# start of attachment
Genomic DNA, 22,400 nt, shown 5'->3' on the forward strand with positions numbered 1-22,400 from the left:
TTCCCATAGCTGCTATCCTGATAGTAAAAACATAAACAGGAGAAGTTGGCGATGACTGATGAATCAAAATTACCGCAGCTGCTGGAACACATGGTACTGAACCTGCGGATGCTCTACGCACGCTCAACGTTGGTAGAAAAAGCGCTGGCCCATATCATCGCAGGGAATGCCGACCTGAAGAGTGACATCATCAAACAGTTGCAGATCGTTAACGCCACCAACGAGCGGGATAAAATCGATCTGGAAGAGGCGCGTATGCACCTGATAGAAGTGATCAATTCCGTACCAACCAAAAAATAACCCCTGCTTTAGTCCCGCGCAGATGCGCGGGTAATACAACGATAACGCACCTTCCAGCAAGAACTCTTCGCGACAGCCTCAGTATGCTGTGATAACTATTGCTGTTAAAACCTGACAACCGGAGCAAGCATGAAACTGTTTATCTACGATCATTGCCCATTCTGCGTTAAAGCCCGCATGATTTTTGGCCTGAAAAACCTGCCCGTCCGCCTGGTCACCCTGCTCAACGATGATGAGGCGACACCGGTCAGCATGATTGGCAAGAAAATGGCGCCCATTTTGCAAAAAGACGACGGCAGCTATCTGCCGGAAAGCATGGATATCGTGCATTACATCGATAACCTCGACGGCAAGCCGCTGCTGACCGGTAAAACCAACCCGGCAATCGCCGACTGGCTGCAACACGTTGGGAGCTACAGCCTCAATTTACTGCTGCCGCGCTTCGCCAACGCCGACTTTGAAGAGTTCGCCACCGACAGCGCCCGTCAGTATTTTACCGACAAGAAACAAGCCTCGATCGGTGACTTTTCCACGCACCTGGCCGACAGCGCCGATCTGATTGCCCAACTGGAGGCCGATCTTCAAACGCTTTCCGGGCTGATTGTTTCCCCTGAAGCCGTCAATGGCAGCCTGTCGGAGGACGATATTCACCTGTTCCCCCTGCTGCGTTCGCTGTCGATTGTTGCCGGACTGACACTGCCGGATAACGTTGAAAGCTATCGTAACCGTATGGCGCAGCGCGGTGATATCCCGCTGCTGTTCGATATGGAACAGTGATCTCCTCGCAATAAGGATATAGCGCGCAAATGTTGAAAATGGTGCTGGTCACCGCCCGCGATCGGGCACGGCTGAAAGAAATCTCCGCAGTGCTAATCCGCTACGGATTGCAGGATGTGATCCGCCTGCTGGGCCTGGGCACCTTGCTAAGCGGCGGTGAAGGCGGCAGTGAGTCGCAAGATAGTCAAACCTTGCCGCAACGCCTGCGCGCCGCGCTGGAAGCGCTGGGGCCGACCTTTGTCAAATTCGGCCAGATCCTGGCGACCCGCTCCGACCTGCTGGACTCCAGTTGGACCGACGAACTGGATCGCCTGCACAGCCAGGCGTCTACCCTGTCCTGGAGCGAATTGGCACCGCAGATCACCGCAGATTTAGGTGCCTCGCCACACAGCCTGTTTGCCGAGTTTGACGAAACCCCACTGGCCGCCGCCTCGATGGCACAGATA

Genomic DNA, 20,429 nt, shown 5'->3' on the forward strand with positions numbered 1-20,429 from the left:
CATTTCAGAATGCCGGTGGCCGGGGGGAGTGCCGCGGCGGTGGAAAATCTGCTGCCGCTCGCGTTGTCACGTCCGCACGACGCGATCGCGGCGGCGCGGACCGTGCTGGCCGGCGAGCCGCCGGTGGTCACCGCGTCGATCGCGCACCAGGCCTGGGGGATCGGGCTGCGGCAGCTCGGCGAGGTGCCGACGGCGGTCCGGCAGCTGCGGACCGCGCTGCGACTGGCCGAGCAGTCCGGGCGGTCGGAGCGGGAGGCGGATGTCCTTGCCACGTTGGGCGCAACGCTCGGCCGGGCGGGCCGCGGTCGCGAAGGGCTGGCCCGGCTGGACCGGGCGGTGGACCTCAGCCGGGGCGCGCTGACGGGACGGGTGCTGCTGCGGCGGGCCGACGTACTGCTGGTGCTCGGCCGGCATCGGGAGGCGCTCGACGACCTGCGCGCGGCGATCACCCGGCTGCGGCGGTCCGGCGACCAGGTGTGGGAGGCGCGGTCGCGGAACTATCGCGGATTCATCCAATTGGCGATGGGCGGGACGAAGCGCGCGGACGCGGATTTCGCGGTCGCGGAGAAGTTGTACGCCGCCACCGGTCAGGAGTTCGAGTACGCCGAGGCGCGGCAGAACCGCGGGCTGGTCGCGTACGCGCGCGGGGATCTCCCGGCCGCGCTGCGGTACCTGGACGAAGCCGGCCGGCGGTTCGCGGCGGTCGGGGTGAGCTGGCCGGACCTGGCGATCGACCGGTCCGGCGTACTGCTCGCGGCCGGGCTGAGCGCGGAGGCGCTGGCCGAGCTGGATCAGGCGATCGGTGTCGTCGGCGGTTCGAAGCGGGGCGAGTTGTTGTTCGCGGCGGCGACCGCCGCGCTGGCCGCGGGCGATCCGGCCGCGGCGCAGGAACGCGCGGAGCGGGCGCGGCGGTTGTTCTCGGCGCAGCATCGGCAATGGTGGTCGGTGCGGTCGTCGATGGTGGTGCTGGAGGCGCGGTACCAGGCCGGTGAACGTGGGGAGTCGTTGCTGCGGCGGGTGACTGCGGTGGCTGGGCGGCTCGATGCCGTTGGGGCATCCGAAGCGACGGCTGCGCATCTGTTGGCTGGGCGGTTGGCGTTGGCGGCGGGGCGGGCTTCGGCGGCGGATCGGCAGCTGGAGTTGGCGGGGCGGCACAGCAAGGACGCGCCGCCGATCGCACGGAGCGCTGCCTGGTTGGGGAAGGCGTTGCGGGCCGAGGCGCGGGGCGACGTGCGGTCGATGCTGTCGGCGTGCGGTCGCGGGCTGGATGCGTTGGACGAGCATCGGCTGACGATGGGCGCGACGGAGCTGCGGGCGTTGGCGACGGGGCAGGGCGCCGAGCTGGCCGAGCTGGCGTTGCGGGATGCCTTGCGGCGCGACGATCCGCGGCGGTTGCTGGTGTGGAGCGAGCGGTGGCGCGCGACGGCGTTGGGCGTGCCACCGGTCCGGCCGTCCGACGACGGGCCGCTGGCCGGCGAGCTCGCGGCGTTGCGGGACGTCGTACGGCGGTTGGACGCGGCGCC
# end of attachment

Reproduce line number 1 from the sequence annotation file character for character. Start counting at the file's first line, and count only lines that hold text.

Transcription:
Genomic DNA, 22,400 nt, shown 5'->3' on the forward strand with positions numbered 1-22,400 from the left: